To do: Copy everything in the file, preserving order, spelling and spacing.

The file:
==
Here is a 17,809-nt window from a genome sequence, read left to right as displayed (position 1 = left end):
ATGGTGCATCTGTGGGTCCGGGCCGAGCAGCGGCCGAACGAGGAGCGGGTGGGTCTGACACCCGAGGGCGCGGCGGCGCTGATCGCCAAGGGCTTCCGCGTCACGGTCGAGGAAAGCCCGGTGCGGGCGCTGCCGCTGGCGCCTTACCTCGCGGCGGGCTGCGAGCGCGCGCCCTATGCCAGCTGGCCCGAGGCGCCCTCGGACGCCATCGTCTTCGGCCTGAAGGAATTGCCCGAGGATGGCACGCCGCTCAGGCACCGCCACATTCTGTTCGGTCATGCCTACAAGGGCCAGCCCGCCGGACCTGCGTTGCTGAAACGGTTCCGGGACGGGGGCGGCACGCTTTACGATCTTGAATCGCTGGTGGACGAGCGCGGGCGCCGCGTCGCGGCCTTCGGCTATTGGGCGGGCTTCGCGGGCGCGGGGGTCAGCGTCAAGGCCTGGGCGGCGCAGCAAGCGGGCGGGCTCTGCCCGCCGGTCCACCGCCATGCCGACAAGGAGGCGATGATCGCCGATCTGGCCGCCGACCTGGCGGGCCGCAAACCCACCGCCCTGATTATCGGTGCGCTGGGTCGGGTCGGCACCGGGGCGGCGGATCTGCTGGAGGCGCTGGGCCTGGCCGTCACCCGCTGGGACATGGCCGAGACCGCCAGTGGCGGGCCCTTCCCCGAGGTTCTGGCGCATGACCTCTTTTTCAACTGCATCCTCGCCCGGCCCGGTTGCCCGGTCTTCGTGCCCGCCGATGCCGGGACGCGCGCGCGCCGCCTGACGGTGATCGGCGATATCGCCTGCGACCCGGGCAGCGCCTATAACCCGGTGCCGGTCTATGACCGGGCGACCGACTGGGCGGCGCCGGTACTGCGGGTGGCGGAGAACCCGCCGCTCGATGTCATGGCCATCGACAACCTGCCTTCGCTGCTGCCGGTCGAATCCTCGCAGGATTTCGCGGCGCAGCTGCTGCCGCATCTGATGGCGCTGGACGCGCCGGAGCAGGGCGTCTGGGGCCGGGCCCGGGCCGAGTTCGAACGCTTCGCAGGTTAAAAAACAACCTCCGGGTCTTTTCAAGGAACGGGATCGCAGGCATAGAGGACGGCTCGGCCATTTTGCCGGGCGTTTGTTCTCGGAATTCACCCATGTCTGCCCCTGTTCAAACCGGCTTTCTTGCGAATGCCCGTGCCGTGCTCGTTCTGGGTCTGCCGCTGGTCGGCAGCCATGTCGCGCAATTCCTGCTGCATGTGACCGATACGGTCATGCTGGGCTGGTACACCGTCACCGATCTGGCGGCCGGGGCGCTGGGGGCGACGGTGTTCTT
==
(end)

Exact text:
Here is a 17,809-nt window from a genome sequence, read left to right as displayed (position 1 = left end):
ATGGTGCATCTGTGGGTCCGGGCCGAGCAGCGGCCGAACGAGGAGCGGGTGGGTCTGACACCCGAGGGCGCGGCGGCGCTGATCGCCAAGGGCTTCCGCGTCACGGTCGAGGAAAGCCCGGTGCGGGCGCTGCCGCTGGCGCCTTACCTCGCGGCGGGCTGCGAGCGCGCGCCCTATGCCAGCTGGCCCGAGGCGCCCTCGGACGCCATCGTCTTCGGCCTGAAGGAATTGCCCGAGGATGGCACGCCGCTCAGGCACCGCCACATTCTGTTCGGTCATGCCTACAAGGGCCAGCCCGCCGGACCTGCGTTGCTGAAACGGTTCCGGGACGGGGGCGGCACGCTTTACGATCTTGAATCGCTGGTGGACGAGCGCGGGCGCCGCGTCGCGGCCTTCGGCTATTGGGCGGGCTTCGCGGGCGCGGGGGTCAGCGTCAAGGCCTGGGCGGCGCAGCAAGCGGGCGGGCTCTGCCCGCCGGTCCACCGCCATGCCGACAAGGAGGCGATGATCGCCGATCTGGCCGCCGACCTGGCGGGCCGCAAACCCACCGCCCTGATTATCGGTGCGCTGGGTCGGGTCGGCACCGGGGCGGCGGATCTGCTGGAGGCGCTGGGCCTGGCCGTCACCCGCTGGGACATGGCCGAGACCGCCAGTGGCGGGCCCTTCCCCGAGGTTCTGGCGCATGACCTCTTTTTCAACTGCATCCTCGCCCGGCCCGGTTGCCCGGTCTTCGTGCCCGCCGATGCCGGGACGCGCGCGCGCCGCCTGACGGTGATCGGCGATATCGCCTGCGACCCGGGCAGCGCCTATAACCCGGTGCCGGTCTATGACCGGGCGACCGACTGGGCGGCGCCGGTACTGCGGGTGGCGGAGAACCCGCCGCTCGATGTCATGGCCATCGACAACCTGCCTTCGCTGCTGCCGGTCGAATCCTCGCAGGATTTCGCGGCGCAGCTGCTGCCGCATCTGATGGCGCTGGACGCGCCGGAGCAGGGCGTCTGGGGCCGGGCCCGGGCCGAGTTCGAACGCTTCGCAGGTTAAAAAACAACCTCCGGGTCTTTTCAAGGAACGGGATCGCAGGCATAGAGGACGGCTCGGCCATTTTGCCGGGCGTTTGTTCTCGGAATTCACCCATGTCTGCCCCTGTTCAAACCGGCTTTCTTGCGAATGCCCGTGCCGTGCTCGTTCTGGGTCTGCCGCTGGTCGGCAGCCATGTCGCGCAATTCCTGCTGCATGTGACCGATACGGTCATGCTGGGCTGGTACACCGTCACCGATCTGGCGGCCGGGGCGCTGGGGGCGACGGTGTTCTT